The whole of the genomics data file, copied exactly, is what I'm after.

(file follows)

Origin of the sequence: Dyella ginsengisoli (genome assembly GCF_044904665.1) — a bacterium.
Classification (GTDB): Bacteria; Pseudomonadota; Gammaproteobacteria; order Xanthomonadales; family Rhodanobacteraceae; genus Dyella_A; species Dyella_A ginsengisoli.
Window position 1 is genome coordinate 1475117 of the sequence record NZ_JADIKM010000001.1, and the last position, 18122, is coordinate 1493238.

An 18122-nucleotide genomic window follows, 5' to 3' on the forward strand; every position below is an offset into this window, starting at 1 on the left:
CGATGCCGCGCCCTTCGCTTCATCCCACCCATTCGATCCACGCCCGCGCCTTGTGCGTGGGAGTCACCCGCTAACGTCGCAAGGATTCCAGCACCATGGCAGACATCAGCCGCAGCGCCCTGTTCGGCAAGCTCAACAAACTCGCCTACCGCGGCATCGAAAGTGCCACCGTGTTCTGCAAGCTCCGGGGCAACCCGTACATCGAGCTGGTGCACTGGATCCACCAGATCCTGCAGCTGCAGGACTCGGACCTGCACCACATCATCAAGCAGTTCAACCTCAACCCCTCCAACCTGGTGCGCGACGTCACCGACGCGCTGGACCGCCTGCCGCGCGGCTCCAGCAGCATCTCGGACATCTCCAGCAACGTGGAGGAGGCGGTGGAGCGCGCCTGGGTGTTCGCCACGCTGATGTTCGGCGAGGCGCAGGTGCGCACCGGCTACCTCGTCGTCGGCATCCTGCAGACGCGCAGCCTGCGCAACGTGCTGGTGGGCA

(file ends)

Origin of the sequence: Dyella ginsengisoli (genome assembly GCF_044904665.1) — a bacterium.
Classification (GTDB): Bacteria; Pseudomonadota; Gammaproteobacteria; order Xanthomonadales; family Rhodanobacteraceae; genus Dyella_A; species Dyella_A ginsengisoli.
Window position 1 is genome coordinate 1475117 of the sequence record NZ_JADIKM010000001.1, and the last position, 18122, is coordinate 1493238.

An 18122-nucleotide genomic window follows, 5' to 3' on the forward strand; every position below is an offset into this window, starting at 1 on the left:
CGATGCCGCGCCCTTCGCTTCATCCCACCCATTCGATCCACGCCCGCGCCTTGTGCGTGGGAGTCACCCGCTAACGTCGCAAGGATTCCAGCACCATGGCAGACATCAGCCGCAGCGCCCTGTTCGGCAAGCTCAACAAACTCGCCTACCGCGGCATCGAAAGTGCCACCGTGTTCTGCAAGCTCCGGGGCAACCCGTACATCGAGCTGGTGCACTGGATCCACCAGATCCTGCAGCTGCAGGACTCGGACCTGCACCACATCATCAAGCAGTTCAACCTCAACCCCTCCAACCTGGTGCGCGACGTCACCGACGCGCTGGACCGCCTGCCGCGCGGCTCCAGCAGCATCTCGGACATCTCCAGCAACGTGGAGGAGGCGGTGGAGCGCGCCTGGGTGTTCGCCACGCTGATGTTCGGCGAGGCGCAGGTGCGCACCGGCTACCTCGTCGTCGGCATCCTGCAGACGCGCAGCCTGCGCAACGTGCTGGTGGGCA